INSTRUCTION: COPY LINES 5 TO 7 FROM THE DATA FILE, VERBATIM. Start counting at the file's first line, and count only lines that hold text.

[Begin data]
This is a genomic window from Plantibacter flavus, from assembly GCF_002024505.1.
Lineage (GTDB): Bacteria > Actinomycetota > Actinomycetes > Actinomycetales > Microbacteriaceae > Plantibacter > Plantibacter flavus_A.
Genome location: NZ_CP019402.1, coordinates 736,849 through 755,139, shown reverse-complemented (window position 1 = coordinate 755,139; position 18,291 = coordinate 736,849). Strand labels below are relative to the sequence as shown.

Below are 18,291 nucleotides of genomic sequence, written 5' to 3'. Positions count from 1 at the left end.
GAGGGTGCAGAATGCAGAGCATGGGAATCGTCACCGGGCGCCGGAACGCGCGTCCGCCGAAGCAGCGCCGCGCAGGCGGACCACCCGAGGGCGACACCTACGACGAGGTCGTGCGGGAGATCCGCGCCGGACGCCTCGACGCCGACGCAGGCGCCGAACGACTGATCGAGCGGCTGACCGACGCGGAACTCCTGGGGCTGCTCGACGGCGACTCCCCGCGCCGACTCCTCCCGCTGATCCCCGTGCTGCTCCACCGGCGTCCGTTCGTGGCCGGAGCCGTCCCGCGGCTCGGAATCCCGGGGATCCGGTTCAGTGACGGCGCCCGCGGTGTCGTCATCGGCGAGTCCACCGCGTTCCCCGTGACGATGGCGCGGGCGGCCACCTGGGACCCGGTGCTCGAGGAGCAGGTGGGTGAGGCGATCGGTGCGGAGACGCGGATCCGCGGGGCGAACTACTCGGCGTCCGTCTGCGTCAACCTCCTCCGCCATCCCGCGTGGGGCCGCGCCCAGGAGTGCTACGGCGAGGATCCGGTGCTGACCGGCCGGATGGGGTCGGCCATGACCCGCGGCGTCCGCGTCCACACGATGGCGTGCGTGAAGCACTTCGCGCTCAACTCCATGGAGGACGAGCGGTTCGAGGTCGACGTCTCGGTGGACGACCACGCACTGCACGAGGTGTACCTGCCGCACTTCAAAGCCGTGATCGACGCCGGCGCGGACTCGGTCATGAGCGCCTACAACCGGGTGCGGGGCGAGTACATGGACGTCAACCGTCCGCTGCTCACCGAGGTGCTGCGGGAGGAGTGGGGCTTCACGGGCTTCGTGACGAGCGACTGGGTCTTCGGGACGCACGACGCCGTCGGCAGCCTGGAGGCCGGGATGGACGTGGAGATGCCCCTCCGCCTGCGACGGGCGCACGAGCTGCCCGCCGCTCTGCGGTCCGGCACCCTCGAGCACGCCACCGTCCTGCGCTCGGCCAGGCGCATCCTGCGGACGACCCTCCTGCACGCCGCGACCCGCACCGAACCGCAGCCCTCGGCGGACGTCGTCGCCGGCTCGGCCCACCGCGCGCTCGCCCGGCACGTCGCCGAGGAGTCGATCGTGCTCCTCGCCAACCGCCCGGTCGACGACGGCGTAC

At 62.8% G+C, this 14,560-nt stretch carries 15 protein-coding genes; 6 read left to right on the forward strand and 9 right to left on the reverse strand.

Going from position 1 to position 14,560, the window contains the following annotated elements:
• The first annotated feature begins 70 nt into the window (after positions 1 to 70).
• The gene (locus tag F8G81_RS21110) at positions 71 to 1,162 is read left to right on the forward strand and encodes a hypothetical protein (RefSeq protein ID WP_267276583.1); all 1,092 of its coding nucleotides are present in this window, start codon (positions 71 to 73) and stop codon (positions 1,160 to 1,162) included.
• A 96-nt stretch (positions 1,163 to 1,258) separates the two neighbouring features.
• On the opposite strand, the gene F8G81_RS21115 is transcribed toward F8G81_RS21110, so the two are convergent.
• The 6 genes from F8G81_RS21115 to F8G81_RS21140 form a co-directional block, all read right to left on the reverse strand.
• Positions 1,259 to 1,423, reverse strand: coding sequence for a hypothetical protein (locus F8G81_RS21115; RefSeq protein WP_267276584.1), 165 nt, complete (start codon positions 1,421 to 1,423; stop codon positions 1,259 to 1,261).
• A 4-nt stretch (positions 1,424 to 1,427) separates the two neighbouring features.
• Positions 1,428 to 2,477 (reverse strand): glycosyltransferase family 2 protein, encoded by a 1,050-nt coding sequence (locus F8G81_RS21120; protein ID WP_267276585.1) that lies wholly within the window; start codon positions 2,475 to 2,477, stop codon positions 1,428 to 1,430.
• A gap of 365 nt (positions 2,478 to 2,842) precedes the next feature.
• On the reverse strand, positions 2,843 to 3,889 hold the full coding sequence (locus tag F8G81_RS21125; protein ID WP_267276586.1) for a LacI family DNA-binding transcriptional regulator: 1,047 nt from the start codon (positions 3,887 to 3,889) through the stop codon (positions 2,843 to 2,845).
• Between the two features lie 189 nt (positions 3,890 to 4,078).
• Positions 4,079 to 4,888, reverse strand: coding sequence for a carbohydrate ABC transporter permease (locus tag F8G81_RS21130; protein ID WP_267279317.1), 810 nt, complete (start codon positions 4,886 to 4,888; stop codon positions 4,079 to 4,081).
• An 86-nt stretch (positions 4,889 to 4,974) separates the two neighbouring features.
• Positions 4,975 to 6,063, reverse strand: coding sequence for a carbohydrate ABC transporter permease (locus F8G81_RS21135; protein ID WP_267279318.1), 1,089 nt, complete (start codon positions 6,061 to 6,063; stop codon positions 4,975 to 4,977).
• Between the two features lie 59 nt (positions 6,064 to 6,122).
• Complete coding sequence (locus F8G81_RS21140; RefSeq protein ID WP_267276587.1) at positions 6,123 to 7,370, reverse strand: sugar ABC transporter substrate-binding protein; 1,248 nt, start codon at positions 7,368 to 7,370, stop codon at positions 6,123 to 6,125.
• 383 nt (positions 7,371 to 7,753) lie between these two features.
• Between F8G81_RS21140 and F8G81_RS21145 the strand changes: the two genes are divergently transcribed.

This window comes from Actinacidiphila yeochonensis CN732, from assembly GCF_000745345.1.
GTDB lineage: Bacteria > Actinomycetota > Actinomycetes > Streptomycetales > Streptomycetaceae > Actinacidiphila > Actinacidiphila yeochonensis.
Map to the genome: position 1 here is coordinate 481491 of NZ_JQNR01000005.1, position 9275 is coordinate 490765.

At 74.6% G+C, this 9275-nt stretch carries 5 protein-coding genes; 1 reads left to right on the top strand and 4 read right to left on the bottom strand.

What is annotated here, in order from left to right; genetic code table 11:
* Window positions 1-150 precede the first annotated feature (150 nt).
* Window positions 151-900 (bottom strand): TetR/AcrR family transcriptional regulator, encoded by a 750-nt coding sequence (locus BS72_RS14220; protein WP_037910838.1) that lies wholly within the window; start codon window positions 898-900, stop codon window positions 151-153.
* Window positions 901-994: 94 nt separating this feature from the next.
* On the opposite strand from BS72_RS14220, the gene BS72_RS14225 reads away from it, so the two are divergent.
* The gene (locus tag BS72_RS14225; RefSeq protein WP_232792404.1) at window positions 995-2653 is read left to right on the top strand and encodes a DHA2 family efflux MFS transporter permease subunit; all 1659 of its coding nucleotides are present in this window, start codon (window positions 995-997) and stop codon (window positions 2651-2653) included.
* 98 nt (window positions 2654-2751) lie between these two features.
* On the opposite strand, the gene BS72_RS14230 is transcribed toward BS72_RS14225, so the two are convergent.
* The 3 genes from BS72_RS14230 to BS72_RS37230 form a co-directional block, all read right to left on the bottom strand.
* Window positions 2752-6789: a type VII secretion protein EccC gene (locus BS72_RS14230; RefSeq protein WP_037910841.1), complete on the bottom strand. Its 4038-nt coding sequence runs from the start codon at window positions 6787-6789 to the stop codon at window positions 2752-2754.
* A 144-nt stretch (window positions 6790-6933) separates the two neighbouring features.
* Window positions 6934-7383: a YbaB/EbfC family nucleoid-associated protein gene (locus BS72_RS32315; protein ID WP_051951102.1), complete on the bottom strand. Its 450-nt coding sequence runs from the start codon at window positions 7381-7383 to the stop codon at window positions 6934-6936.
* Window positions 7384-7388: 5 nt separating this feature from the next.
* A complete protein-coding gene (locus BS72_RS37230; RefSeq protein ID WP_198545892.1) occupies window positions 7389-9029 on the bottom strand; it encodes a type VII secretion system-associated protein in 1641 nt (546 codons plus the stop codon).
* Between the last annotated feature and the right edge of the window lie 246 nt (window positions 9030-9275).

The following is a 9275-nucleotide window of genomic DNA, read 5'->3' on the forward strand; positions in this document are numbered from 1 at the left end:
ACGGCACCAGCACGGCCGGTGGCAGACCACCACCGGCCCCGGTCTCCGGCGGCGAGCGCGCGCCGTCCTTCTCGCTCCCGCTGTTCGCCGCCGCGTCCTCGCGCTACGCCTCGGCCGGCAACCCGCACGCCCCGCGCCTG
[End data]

GAGGGTGCAGAATGCAGAGCATGGGAATCGTCACCGGGCGCCGGAACGCGCGTCCGCCGAAGCAGCGCCGCGCAGGCGGACCACCCGAGGGCGACACCTACGACGAGGTCGTGCGGGAGATCCGCGCCGGACGCCTCGACGCCGACGCAGGCGCCGAACGACTGATCGAGCGGCTGACCGACGCGGAACTCCTGGGGCTGCTCGACGGCGACTCCCCGCGCCGACTCCTCCCGCTGATCCCCGTGCTGCTCCACCGGCGTCCGTTCGTGGCCGGAGCCGTCCCGCGGCTCGGAATCCCGGGGATCCGGTTCAGTGACGGCGCCCGCGGTGTCGTCATCGGCGAGTCCACCGCGTTCCCCGTGACGATGGCGCGGGCGGCCACCTGGGACCCGGTGCTCGAGGAGCAGGTGGGTGAGGCGATCGGTGCGGAGACGCGGATCCGCGGGGCGAACTACTCGGCGTCCGTCTGCGTCAACCTCCTCCGCCATCCCGCGTGGGGCCGCGCCCAGGAGTGCTACGGCGAGGATCCGGTGCTGACCGGCCGGATGGGGTCGGCCATGACCCGCGGCGTCCGCGTCCACACGATGGCGTGCGTGAAGCACTTCGCGCTCAACTCCATGGAGGACGAGCGGTTCGAGGTCGACGTCTCGGTGGACGACCACGCACTGCACGAGGTGTACCTGCCGCACTTCAAAGCCGTGATCGACGCCGGCGCGGACTCGGTCATGAGCGCCTACAACCGGGTGCGGGGCGAGTACATGGACGTCAACCGTCCGCTGCTCACCGAGGTGCTGCGGGAGGAGTGGGGCTTCACGGGCTTCGTGACGAGCGACTGGGTCTTCGGGACGCACGACGCCGTCGGCAGCCTGGAGGCCGGGATGGACGTGGAGATGCCCCTCCGCCTGCGACGGGCGCACGAGCTGCCCGCCGCTCTGCGGTCCGGCACCCTCGAGCACGCCACCGTCCTGCGCTCGGCCAGGCGCATCCTGCGGACGACCCTCCTGCACGCCGCGACCCGCACCGAACCGCAGCCCTCGGCGGACGTCGTCGCCGGCTCGGCCCACCGCGCGCTCGCCCGGCACGTCGCCGAGGAGTCGATCGTGCTCCTCGCCAACCGCCCGGTCGACGACGGCGTAC

At 62.8% G+C, this 14,560-nt stretch carries 15 protein-coding genes; 6 read left to right on the forward strand and 9 right to left on the reverse strand.

Going from position 1 to position 14,560, the window contains the following annotated elements: